Green fee may lead to sustainability hire

By Gus Bode

The SIUC Sustainability Council is close to creating a position for a campus sustainability coordinator, after nearly a year of plans.

Erin Seekamp, vice chair of the Sustainability Council and assistant professor of forestry, said since the council was established in 2008, members have wanted a permanent administrative position for someone to propose initiatives that will affect campus-wide sustainability.

The position will be created after approval from the Affirmative Action Advisory Committee, a committee that advises the recruitment, hiring and retention of university employees. The candidate will collaborate with university officials to develop environmental policies for the campus.


Jonathan Gray, chair of the Sustainability Council and associate professor of speech communication, said sustainability is about efficiency at SIU.

“We need to make sure our practices … are operating in a way that will allow them to continue working tomorrow, but (also) well into the future,” he said.

The Sustainability Council, a council that focuses on on-campus renewable energy and energy efficiency, was formed after Undergraduate Student Government implemented a green fee, a $10 student fee for on-campus sustainability projects and research. The council is responsible for managing and distributing funds from the fee for sustainability and research at the university.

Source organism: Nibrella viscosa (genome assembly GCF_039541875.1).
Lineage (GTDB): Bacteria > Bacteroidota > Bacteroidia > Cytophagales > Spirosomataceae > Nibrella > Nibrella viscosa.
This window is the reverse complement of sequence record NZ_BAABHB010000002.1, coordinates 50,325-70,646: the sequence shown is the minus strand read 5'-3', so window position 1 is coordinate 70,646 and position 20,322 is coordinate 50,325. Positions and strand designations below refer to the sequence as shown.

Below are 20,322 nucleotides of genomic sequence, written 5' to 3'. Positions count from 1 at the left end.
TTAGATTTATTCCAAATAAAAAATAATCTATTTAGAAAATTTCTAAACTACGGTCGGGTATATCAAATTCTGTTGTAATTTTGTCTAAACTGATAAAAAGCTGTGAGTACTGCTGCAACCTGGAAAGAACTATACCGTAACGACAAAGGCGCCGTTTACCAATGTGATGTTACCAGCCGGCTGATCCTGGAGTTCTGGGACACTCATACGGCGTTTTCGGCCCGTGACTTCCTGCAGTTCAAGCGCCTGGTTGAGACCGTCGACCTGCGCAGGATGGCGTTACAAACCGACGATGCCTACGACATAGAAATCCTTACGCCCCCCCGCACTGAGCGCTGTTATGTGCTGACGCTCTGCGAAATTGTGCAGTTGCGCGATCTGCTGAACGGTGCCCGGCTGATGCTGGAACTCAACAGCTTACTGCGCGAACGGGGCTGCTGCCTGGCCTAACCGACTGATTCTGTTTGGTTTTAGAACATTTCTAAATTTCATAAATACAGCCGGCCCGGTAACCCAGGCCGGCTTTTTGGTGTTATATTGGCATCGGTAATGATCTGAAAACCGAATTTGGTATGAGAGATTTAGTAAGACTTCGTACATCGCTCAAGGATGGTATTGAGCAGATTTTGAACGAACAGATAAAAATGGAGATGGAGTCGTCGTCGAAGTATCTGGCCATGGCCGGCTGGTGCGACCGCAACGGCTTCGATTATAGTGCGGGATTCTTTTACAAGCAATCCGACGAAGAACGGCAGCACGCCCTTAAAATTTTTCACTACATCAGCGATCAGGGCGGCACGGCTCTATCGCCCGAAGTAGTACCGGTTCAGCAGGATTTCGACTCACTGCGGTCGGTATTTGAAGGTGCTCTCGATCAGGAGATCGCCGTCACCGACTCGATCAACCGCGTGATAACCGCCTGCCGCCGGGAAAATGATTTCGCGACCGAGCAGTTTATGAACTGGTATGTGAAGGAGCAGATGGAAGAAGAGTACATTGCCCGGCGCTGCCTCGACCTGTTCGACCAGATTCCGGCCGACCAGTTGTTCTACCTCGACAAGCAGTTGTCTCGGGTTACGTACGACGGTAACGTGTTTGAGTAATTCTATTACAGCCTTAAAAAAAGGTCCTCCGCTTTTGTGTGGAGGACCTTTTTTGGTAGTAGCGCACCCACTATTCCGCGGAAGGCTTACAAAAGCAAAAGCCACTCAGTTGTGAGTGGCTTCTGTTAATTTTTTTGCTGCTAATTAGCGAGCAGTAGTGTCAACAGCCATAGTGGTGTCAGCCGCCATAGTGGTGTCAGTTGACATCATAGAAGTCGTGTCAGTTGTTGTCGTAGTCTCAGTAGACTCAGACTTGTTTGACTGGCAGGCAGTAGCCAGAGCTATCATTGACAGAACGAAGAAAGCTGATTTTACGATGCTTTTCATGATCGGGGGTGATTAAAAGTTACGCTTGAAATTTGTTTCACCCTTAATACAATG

Gray said students have supported the Sustainability Council and the need for a sustainability coordinator since the proposal of the green fee.

Jarid Perrin, a junior from Lindenwood studying forestry, said a sustainability coordinator could save money by combining existing campus resources.

“We are a research institution, and right now we have several people scattered all over campus working within housing, dining and at the Physical Plant focusing on sustainability. They’re all doing their own thing, but a coordinator could bring them together,” he said.

Gray said the council expects the position to be approved in the upcoming weeks, and he wants to hire someone as early as spring 2012.


He said the chosen candidate will be responsible for assessing campus sustainability as well as overseeing and coordinating the distribution of the green fee. He said the responsibilities require more time and energy than a volunteer council member can offer because most are full-time employees.

Chancellor Rita Cheng said the council will be responsible to fund the position for 18 months if it is approved. She said the university will then assess the position’s necessity and the impact it has on the university.

“Specific funding for the position is not available and neither are funds to expand staff at the university,” Cheng said. “We will evaluate the outcomes and look for ways to ensure funding in the future.”

Seekamp said she thinks a sustainability coordinator will bring more structured opportunities for students by offering jobs, research and better sustainability education on campus.

“We see this as the beginning for what sustainability at the university can be,” she said. “We want to see sustainability fueled by students.”